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By the Numbers: Carolina Hurricanes are Off and Running

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With a massive sample size of two games under our belts in the new season, here’s what we know about these Carolina Hurricanes from an analytical perspective.

The season has only just begun, but thus far the Carolina Hurricanes are off to a 1-0-1 start following a thrilling opening night win over Minnesota and a rough 2-1 overtime loss last night at the hands of the Columbus Blue Jackets.

It’s the best start that this team has had in quite some time. Notorious for their season-opening losing skids, the Hurricanes sit in a decent spot with a few points in the bank as they embark on their annual state-fair road trip

While the two games we’ve had thus far is far from the necessary sample size needed to form meaningful conclusions about the quality of this team, I am nevertheless assigned to write this column on a weekly basis.

So with that said, here’s what we know about each aspect of this team so far.

Offense

Jeff Skinner ties Tuesday night’s game against Columbus late with a laser that made its way through Sergei Bobrovsky.
Jamie Kellner

According to corsica.hockey, the Hurricanes rank 18th in the NHL with 2.51 expected goals for per 60 minutes at 5-on-5 play. That might seem a little bit low, but it’s not too far off from the roughly league-average offensive production that most fans expected from this roster.

The teams immediately above them are pretty good offensive clubs, with Nashville checking in at 2.52 and Dallas at 2.53. Some of the teams who rank beneath the Hurricanes early on include Columbus, Tampa Bay, and Washington. The Toronto Maple Leafs lead and are practically lapping the league with a mark of 4.08.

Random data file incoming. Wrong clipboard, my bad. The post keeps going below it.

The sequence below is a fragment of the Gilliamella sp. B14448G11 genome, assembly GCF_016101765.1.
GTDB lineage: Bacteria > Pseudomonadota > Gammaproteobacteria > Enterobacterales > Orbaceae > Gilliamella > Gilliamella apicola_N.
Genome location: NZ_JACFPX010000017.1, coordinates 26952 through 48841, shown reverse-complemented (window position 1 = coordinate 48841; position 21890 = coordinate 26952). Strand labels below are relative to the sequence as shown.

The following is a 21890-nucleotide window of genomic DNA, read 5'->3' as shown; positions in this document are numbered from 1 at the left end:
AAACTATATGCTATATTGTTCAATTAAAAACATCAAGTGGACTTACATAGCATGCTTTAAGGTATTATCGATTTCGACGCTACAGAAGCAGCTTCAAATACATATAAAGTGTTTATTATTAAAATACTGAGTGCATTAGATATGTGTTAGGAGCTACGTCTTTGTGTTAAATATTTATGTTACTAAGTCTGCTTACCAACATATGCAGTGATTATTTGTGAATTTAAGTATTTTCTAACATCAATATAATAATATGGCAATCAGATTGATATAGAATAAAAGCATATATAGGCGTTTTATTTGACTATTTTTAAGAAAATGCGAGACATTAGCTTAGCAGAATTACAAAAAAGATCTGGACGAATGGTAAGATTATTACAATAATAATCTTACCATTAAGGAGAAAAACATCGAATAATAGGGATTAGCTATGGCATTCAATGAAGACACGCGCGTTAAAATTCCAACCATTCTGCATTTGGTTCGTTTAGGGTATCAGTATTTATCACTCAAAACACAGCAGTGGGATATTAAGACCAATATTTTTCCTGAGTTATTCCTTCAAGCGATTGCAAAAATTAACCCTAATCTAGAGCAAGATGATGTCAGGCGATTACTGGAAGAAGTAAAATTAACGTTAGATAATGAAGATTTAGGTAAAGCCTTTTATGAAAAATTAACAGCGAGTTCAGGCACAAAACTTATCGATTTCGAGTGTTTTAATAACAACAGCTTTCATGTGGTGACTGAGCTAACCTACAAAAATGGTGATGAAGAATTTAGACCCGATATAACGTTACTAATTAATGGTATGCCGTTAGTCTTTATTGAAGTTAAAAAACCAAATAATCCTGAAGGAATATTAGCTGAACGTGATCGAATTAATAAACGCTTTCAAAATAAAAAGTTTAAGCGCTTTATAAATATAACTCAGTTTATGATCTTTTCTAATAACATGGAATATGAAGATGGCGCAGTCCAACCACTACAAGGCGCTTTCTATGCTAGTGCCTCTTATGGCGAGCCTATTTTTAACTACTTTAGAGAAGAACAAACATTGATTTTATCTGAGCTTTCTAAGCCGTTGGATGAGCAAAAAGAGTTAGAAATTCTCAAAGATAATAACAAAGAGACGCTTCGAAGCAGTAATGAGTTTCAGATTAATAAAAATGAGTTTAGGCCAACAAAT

Individually, we have a surprise atop Carolina’s leaderboard in terms of individual expected goals for, as rookie Janne Kuokkanen paces the team with a mark of 0.57. Sebastian Aho is right behind him at 0.47, with Joakim Nordstrom, Marcus Kruger, and Teuvo Teravainen rounding out the top five. That the Hurricanes have gotten points in two games without Jeff Skinner, Jordan Staal, Victor Rask, and Justin Williams being particularly dynamic offensively at 5-on-5 is an encouraging sign. Those guys will only generate better chances as time goes on.

Defense

Noah Hanifin buries a feed from Sebastian Aho for a big tying goal for Carolina in Saturday’s third period.
Jamie Kellner

As expected, the team’s defense has been faring better than its offense has in the early going, but thus far it’s probably been not quite as strong as the team would hope for. The ‘Canes rank 10th in the league with 2.30 expected goals against per 60 minutes at 5-on-5. They’re sandwiched right behind Nashville and Edmonton and ahead of the Islanders and St. Louis thus far.

Leading the way defensively so far has been newly-named co-captain Justin Faulk, as through two games, the Hurricanes have only been expected to allow 1.04 goals against at 5-on-5.